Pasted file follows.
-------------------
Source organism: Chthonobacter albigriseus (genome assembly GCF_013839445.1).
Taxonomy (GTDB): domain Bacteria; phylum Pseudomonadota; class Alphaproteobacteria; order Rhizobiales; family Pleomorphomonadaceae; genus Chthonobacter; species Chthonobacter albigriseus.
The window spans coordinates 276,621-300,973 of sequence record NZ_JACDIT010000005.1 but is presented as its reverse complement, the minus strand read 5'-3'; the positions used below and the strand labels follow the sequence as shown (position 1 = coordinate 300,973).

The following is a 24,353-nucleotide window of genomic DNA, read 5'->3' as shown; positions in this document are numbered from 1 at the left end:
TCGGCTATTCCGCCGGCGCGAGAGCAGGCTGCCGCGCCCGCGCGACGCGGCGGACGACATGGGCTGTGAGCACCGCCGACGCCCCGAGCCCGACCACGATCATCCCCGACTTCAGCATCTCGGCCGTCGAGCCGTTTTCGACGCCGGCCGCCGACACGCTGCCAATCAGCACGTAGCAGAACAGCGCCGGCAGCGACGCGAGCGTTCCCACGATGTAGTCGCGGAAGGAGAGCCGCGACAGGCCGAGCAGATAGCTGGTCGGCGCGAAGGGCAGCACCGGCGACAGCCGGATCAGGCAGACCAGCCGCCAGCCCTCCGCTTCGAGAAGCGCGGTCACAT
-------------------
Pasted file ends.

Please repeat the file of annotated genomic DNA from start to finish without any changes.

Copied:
Source organism: Chthonobacter albigriseus (genome assembly GCF_013839445.1).
Taxonomy (GTDB): domain Bacteria; phylum Pseudomonadota; class Alphaproteobacteria; order Rhizobiales; family Pleomorphomonadaceae; genus Chthonobacter; species Chthonobacter albigriseus.
The window spans coordinates 276,621-300,973 of sequence record NZ_JACDIT010000005.1 but is presented as its reverse complement, the minus strand read 5'-3'; the positions used below and the strand labels follow the sequence as shown (position 1 = coordinate 300,973).

The following is a 24,353-nucleotide window of genomic DNA, read 5'->3' as shown; positions in this document are numbered from 1 at the left end:
TCGGCTATTCCGCCGGCGCGAGAGCAGGCTGCCGCGCCCGCGCGACGCGGCGGACGACATGGGCTGTGAGCACCGCCGACGCCCCGAGCCCGACCACGATCATCCCCGACTTCAGCATCTCGGCCGTCGAGCCGTTTTCGACGCCGGCCGCCGACACGCTGCCAATCAGCACGTAGCAGAACAGCGCCGGCAGCGACGCGAGCGTTCCCACGATGTAGTCGCGGAAGGAGAGCCGCGACAGGCCGAGCAGATAGCTGGTCGGCGCGAAGGGCAGCACCGGCGACAGCCGGATCAGGCAGACCAGCCGCCAGCCCTCCGCTTCGAGAAGCGCGGTCACAT